Wally Lamb on the Family Secrets, Scars, and Sacrifices of We Are Water

Told via eight different alternating narrators, Wally Lamb‘s newest bestseller-to-be We Are Water, slowly unfolds the story of the Oh family–feisty artist Annie; her ex-husband psychologist Orion; Ariane, the good daughter; her troubled twin, Andrew; and Marissa, the free-spirited youngest member of the family. The inciting incident of the novel takes place when Annie, after 27 years of marriage to Orion, decides to leave him for Viveca, the woman who owns the Manhattan gallery where Annie’s work is sold. The story takes another twist when Annie and Viveca announce plans to marry in the Connecticut town where Annie and Orion raised their family together.

Fans of Lamb’s unhurried family sagas should find themselves in comfortable territory with We Are Water. And like his previous bestesllers, including his two Oprah Book Club selections, I Know This Much Is True and She’s Come Undone, and most recently, The Hour I First Believed, there are a number of social issues to grapple with throughout the book.

ith We Are Water (a title inspired by the song by Patty Griffin) what emerges is a layered and complex family portrait featuring issues of class, race, along with the emotional issues and questions still fresh from the headlines in post–gay marriage America.

Lamb shifts between the multiple characters’ point of view with a deft hand. Indeed, one of Lamb’s specialties as a writer has been his ability to completely embody his characters’s personalities, male, female, young or old–a skill that helped rocket him to literary fame with his debut bestseller, She’s Come Undone, featuring female protagonist, Dolores Price. As Lamb explains though, his characters become so real as to take on a life and personality of their own. Once that happens, it’s up to Lamb to keep up with the characters wherever they might meander.

“It’s sort of bizarre in a way, I’m one of the few adults that still plays with his imaginary friends. I’m sympathetic toward them, I’m not always approving of what they are doing and saying, and even though I am writing from their point of view, I’m actually feeling very parental about them. I worry about them sort of like you would worry about them like a wayward child of yours that you can’t quite control.”

Lamb’s characters dictate the story, so that each morning when he sits down to write, he’s not always sure where he’ll end up at the end of the day. “They take me to places that I didn’t necessarily think I was going to go to,” Lamb says. “I always feel very envious of writers who have it outlined and write toward some preconceived ending and I’d love to write that way but it just doesn’t work that way for me.”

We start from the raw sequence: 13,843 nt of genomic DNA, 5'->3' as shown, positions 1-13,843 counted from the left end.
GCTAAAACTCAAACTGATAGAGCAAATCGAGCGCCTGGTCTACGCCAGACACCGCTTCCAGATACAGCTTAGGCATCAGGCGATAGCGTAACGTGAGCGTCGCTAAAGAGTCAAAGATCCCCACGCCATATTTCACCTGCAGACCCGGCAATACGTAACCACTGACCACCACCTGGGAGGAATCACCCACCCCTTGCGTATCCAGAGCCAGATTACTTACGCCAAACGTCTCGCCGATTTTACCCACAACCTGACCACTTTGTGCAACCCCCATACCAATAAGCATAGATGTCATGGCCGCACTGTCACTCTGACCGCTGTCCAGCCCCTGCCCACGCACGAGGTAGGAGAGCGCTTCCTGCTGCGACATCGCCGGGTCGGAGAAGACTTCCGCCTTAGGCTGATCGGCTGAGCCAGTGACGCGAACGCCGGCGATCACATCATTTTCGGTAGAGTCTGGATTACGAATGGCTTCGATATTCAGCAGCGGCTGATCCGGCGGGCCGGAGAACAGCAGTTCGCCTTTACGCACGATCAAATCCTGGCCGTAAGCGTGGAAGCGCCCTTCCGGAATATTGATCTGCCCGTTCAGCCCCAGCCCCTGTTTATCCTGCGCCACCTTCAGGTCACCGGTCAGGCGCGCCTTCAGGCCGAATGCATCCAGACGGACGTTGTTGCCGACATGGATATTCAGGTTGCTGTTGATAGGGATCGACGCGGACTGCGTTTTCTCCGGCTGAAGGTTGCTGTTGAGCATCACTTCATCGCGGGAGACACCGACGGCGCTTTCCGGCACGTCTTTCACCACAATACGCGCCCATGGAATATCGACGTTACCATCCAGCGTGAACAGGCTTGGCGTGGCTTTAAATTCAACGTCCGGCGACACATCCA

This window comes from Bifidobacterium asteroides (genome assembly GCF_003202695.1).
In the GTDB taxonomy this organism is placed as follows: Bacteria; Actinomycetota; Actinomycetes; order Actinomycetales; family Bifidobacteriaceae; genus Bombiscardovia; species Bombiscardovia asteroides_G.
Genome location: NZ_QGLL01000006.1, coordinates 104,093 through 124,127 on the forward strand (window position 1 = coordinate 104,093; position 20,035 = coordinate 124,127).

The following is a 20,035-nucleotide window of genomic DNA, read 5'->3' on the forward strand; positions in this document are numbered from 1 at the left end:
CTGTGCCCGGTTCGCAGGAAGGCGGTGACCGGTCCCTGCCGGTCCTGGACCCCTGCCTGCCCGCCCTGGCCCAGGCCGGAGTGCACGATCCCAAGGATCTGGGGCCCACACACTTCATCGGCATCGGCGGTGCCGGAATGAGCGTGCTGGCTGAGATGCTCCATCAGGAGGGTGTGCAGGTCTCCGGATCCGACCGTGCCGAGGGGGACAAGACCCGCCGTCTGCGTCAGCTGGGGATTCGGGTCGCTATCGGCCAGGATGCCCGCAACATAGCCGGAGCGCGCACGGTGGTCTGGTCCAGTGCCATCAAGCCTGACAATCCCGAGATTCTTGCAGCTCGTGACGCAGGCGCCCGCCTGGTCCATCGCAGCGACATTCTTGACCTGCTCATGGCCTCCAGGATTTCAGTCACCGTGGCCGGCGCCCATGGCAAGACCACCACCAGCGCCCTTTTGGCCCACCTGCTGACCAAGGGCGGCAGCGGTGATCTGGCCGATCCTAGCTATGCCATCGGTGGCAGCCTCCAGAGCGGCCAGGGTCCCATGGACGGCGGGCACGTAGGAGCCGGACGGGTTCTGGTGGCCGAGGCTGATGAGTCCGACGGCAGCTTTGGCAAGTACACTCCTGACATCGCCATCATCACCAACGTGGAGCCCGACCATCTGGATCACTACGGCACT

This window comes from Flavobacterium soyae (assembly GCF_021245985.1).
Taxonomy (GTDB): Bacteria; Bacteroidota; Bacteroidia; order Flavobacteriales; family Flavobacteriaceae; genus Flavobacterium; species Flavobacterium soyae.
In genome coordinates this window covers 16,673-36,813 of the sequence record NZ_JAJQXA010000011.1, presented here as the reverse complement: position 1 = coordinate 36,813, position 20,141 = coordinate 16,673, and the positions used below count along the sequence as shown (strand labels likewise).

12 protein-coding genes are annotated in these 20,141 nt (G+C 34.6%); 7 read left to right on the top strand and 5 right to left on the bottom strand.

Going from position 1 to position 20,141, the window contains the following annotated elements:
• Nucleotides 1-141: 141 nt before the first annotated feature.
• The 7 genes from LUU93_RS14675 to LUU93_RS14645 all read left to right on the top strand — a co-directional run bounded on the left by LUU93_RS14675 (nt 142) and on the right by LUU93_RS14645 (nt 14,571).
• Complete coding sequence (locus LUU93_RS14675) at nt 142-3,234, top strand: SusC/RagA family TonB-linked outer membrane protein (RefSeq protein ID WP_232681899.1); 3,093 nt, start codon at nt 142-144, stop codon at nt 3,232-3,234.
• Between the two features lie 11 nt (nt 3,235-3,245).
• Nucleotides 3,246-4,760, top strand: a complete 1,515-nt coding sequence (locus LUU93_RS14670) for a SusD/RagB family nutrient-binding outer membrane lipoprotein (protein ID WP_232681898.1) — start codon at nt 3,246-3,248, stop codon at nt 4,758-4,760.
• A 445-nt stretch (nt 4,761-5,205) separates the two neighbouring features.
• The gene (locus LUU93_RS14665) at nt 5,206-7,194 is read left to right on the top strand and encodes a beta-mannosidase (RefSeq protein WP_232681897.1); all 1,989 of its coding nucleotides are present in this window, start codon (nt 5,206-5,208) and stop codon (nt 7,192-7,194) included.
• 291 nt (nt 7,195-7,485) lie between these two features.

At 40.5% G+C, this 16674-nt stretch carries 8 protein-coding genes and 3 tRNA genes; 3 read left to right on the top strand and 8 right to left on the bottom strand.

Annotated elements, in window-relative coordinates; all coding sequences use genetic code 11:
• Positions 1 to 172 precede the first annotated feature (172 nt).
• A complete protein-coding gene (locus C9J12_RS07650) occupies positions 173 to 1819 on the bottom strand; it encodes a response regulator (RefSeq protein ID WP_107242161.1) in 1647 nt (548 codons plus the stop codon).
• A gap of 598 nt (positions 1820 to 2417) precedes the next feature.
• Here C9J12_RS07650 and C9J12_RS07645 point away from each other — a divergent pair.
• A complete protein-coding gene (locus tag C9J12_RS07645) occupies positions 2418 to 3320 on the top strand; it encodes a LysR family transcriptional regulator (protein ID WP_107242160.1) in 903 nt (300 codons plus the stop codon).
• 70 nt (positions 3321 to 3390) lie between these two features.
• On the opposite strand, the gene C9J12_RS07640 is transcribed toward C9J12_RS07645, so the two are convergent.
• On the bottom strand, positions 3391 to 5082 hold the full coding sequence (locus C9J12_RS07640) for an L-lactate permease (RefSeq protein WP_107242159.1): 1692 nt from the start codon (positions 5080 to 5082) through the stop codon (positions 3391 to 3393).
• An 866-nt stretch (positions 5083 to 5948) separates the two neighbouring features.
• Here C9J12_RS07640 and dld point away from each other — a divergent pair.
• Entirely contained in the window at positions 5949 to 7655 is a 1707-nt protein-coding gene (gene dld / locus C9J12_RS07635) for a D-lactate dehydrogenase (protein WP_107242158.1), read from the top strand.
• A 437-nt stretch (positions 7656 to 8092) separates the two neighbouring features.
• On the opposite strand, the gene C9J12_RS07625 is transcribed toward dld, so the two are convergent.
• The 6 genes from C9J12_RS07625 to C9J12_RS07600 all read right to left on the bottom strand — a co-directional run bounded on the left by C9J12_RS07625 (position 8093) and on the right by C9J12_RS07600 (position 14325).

For this novel, Lamb also incorporated some local history from his hometown of Norwich, Connecticut. “I was doing an interview in Norwich, promoting a book that had just come out. The interviewer asked that dreadful question who’s still in recovery from the last book, ‘What’s next for Wally?’ I was thinking, I have no idea, but I had to come up with an answer and I said, ‘Well, maybe I’ll write about the flood. Lo and behold that actually happened.'”

“The flood” Lamb refers to was the 1963 Norwich flood that killed five people. Lamb was a young boy at the time, but the memories of the flood linger. “The flood water came close to where we lived and it killed people,” Lamb said.

Despite the fact that Lamb has become one of our best known American writers–thanks certainly in part to Oprah, with Lamb still the only author to make the vaunted book club list twice–he never envision himself as a writer as a child or even during his time as a high school teacher.

“I was an English teacher and had been for 9 or 10 years, and so when you read great novels like To Kill a Mockingbird or The Catcher in the Rye with students and you do that for several years in a row, you can begin to see not only the story and the characters and the symbolism and all that kind of stuff, but for me I was able to start looking at the architecture of these novels, the scaffolding if you will, without realizing that it was teaching me for something that would later become my life.”

We Are Water is available now from Harper.

Recorded at Book Expo America, New York, 2013.



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